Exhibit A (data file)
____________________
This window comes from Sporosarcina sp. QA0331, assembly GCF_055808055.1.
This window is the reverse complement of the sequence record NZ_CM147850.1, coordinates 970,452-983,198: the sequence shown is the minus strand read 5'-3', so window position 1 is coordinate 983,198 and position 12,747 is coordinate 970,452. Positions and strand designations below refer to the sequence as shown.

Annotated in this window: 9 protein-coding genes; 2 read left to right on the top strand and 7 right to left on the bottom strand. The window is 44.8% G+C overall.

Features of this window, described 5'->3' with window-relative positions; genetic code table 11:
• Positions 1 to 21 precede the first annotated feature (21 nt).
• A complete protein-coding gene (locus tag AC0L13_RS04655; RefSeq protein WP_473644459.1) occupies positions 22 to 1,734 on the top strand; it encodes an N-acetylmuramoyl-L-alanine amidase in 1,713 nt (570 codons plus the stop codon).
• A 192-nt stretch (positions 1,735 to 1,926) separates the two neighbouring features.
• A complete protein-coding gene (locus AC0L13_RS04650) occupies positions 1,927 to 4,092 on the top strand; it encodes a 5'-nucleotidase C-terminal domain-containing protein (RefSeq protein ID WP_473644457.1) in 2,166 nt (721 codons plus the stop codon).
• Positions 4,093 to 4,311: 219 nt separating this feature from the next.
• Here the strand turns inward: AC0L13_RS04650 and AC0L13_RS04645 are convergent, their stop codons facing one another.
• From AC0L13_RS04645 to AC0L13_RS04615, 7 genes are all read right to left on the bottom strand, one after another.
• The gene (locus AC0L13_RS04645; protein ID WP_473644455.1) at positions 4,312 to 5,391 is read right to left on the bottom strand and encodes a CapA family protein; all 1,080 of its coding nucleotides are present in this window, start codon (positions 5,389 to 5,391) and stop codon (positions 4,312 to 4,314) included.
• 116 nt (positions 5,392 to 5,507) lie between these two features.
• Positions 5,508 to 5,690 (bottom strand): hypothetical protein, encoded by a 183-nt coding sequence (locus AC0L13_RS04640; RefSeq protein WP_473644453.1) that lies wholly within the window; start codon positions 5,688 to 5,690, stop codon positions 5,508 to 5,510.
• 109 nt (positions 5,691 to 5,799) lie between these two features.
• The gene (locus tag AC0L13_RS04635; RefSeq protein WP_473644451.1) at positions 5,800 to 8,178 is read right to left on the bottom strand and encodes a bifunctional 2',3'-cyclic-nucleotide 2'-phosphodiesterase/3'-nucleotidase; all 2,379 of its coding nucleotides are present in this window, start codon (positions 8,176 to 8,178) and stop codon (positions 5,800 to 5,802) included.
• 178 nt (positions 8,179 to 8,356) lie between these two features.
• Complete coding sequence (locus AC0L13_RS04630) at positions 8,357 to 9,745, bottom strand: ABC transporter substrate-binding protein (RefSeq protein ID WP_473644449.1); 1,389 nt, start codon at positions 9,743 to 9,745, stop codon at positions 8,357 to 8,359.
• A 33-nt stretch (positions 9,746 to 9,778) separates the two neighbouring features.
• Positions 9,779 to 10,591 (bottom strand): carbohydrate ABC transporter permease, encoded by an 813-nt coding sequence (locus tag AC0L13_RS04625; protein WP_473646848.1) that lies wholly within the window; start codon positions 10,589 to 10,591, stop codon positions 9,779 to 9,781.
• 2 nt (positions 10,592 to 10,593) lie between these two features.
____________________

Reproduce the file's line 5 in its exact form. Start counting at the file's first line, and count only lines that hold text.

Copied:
• Positions 1 to 21 precede the first annotated feature (21 nt).